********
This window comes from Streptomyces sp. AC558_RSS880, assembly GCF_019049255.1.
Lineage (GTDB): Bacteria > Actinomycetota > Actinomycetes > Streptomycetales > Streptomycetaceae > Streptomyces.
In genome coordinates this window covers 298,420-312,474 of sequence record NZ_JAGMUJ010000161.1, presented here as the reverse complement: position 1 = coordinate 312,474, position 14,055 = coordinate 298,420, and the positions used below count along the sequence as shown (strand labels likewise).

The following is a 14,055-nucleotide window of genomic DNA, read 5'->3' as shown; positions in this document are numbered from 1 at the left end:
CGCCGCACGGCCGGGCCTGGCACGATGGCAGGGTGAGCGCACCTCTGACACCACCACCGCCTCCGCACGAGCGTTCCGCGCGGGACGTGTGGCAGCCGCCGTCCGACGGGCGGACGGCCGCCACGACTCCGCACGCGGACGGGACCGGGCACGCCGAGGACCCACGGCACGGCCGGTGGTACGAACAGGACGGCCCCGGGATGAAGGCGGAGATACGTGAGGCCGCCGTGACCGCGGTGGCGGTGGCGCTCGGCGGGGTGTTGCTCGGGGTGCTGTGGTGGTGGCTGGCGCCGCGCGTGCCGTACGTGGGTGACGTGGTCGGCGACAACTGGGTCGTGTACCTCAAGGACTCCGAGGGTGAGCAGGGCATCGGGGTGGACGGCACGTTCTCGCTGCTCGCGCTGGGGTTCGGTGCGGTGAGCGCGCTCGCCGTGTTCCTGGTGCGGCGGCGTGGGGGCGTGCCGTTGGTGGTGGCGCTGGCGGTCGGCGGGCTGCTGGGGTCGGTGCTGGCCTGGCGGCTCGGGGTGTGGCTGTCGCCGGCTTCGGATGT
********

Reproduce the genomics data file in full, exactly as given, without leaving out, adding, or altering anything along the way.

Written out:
This window comes from Streptomyces sp. AC558_RSS880, assembly GCF_019049255.1.
Lineage (GTDB): Bacteria > Actinomycetota > Actinomycetes > Streptomycetales > Streptomycetaceae > Streptomyces.
In genome coordinates this window covers 298,420-312,474 of sequence record NZ_JAGMUJ010000161.1, presented here as the reverse complement: position 1 = coordinate 312,474, position 14,055 = coordinate 298,420, and the positions used below count along the sequence as shown (strand labels likewise).

The following is a 14,055-nucleotide window of genomic DNA, read 5'->3' as shown; positions in this document are numbered from 1 at the left end:
CGCCGCACGGCCGGGCCTGGCACGATGGCAGGGTGAGCGCACCTCTGACACCACCACCGCCTCCGCACGAGCGTTCCGCGCGGGACGTGTGGCAGCCGCCGTCCGACGGGCGGACGGCCGCCACGACTCCGCACGCGGACGGGACCGGGCACGCCGAGGACCCACGGCACGGCCGGTGGTACGAACAGGACGGCCCCGGGATGAAGGCGGAGATACGTGAGGCCGCCGTGACCGCGGTGGCGGTGGCGCTCGGCGGGGTGTTGCTCGGGGTGCTGTGGTGGTGGCTGGCGCCGCGCGTGCCGTACGTGGGTGACGTGGTCGGCGACAACTGGGTCGTGTACCTCAAGGACTCCGAGGGTGAGCAGGGCATCGGGGTGGACGGCACGTTCTCGCTGCTCGCGCTGGGGTTCGGTGCGGTGAGCGCGCTCGCCGTGTTCCTGGTGCGGCGGCGTGGGGGCGTGCCGTTGGTGGTGGCGCTGGCGGTCGGCGGGCTGCTGGGGTCGGTGCTGGCCTGGCGGCTCGGGGTGTGGCTGTCGCCGGCTTCGGATGT